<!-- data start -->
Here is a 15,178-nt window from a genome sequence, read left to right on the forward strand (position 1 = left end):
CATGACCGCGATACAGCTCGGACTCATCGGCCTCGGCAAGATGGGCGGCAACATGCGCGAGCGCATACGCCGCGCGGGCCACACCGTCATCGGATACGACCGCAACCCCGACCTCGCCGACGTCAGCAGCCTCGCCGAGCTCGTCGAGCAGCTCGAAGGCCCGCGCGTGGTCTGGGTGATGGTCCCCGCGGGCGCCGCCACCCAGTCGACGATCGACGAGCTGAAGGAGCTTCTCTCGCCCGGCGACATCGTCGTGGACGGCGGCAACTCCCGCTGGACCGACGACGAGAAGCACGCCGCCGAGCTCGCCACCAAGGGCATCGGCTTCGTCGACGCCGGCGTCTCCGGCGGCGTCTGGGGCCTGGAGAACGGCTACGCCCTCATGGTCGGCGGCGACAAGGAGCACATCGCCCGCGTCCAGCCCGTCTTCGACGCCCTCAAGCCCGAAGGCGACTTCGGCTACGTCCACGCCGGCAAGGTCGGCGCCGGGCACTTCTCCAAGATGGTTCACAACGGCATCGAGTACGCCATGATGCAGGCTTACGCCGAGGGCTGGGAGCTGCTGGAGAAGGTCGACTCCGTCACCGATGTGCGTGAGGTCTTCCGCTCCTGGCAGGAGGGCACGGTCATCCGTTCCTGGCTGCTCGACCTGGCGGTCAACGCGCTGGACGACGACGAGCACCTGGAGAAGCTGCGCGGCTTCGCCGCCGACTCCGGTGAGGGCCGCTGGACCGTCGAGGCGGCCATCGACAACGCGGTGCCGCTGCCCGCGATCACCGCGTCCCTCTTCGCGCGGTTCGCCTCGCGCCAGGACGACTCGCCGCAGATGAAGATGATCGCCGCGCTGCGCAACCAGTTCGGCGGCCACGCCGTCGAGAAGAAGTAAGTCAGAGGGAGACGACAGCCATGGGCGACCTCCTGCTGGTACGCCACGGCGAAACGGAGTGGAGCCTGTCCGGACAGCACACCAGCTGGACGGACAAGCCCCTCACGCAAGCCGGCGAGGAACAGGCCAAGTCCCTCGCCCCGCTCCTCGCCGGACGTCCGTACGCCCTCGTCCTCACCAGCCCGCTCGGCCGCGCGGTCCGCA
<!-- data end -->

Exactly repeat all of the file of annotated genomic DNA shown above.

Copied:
Here is a 15,178-nt window from a genome sequence, read left to right on the forward strand (position 1 = left end):
CATGACCGCGATACAGCTCGGACTCATCGGCCTCGGCAAGATGGGCGGCAACATGCGCGAGCGCATACGCCGCGCGGGCCACACCGTCATCGGATACGACCGCAACCCCGACCTCGCCGACGTCAGCAGCCTCGCCGAGCTCGTCGAGCAGCTCGAAGGCCCGCGCGTGGTCTGGGTGATGGTCCCCGCGGGCGCCGCCACCCAGTCGACGATCGACGAGCTGAAGGAGCTTCTCTCGCCCGGCGACATCGTCGTGGACGGCGGCAACTCCCGCTGGACCGACGACGAGAAGCACGCCGCCGAGCTCGCCACCAAGGGCATCGGCTTCGTCGACGCCGGCGTCTCCGGCGGCGTCTGGGGCCTGGAGAACGGCTACGCCCTCATGGTCGGCGGCGACAAGGAGCACATCGCCCGCGTCCAGCCCGTCTTCGACGCCCTCAAGCCCGAAGGCGACTTCGGCTACGTCCACGCCGGCAAGGTCGGCGCCGGGCACTTCTCCAAGATGGTTCACAACGGCATCGAGTACGCCATGATGCAGGCTTACGCCGAGGGCTGGGAGCTGCTGGAGAAGGTCGACTCCGTCACCGATGTGCGTGAGGTCTTCCGCTCCTGGCAGGAGGGCACGGTCATCCGTTCCTGGCTGCTCGACCTGGCGGTCAACGCGCTGGACGACGACGAGCACCTGGAGAAGCTGCGCGGCTTCGCCGCCGACTCCGGTGAGGGCCGCTGGACCGTCGAGGCGGCCATCGACAACGCGGTGCCGCTGCCCGCGATCACCGCGTCCCTCTTCGCGCGGTTCGCCTCGCGCCAGGACGACTCGCCGCAGATGAAGATGATCGCCGCGCTGCGCAACCAGTTCGGCGGCCACGCCGTCGAGAAGAAGTAAGTCAGAGGGAGACGACAGCCATGGGCGACCTCCTGCTGGTACGCCACGGCGAAACGGAGTGGAGCCTGTCCGGACAGCACACCAGCTGGACGGACAAGCCCCTCACGCAAGCCGGCGAGGAACAGGCCAAGTCCCTCGCCCCGCTCCTCGCCGGACGTCCGTACGCCCTCGTCCTCACCAGCCCGCTCGGCCGCGCGGTCCGCA